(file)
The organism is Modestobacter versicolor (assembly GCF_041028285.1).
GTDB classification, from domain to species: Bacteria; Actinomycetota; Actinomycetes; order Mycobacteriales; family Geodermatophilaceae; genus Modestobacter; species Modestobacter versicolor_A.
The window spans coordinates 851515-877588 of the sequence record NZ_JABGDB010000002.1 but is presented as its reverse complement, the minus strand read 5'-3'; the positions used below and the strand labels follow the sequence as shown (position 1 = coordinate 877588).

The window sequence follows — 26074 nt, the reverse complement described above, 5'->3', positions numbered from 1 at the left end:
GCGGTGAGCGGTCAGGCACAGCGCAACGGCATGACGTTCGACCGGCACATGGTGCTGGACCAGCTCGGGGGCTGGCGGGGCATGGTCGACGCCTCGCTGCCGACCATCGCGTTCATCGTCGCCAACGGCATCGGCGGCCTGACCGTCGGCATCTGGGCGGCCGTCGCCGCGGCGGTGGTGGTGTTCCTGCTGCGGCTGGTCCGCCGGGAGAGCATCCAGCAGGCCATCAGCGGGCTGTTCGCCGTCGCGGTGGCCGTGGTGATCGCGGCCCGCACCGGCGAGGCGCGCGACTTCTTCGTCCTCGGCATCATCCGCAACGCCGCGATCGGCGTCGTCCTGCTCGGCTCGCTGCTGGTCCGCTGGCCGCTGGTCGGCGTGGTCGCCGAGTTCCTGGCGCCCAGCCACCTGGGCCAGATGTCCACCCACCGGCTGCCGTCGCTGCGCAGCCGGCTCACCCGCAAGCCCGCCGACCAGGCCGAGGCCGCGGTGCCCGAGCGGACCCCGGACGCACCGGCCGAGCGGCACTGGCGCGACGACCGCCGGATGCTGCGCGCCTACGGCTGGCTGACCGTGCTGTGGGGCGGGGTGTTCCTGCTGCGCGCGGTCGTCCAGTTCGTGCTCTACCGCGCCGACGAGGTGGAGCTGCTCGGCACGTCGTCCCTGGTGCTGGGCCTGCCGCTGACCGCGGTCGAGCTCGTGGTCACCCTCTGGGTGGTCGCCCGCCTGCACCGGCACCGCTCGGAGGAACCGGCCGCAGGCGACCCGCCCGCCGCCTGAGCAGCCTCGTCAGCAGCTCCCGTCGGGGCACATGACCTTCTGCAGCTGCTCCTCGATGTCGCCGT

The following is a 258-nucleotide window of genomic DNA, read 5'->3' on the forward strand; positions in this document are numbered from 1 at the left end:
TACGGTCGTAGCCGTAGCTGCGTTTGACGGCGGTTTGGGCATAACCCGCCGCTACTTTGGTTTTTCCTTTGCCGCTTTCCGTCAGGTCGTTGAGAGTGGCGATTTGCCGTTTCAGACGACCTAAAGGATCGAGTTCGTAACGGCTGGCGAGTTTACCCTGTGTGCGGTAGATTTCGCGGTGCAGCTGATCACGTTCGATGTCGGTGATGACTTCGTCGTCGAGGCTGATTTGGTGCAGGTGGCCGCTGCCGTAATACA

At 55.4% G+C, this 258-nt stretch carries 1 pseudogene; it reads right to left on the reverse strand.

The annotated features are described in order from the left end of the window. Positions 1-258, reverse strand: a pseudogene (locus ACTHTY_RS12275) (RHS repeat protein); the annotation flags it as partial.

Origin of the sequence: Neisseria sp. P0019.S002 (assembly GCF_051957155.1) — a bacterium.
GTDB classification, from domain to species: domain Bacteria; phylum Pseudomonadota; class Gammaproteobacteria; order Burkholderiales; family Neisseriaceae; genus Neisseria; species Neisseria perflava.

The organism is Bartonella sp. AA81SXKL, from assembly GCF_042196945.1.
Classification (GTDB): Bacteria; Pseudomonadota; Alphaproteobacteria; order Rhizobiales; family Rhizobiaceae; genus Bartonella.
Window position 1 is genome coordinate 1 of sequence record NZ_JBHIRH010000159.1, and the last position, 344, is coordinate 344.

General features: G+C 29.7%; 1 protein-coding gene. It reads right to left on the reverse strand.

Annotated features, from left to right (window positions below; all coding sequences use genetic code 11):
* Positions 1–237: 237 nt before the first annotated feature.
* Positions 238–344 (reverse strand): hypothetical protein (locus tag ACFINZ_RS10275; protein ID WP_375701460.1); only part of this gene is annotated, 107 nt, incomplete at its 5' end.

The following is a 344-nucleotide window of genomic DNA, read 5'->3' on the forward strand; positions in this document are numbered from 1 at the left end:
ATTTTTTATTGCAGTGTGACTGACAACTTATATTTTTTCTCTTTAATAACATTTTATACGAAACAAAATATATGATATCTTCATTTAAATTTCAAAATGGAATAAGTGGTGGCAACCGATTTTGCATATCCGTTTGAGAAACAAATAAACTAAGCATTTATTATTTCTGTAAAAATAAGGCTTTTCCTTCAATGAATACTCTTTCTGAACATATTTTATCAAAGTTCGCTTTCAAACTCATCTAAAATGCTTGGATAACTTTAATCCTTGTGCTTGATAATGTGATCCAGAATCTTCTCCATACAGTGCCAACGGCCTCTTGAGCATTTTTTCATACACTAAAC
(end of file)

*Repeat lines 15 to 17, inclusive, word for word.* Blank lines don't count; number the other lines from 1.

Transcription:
General features: G+C 29.7%; 1 protein-coding gene. It reads right to left on the reverse strand.

Annotated features, from left to right (window positions below; all coding sequences use genetic code 11):
* Positions 1–237: 237 nt before the first annotated feature.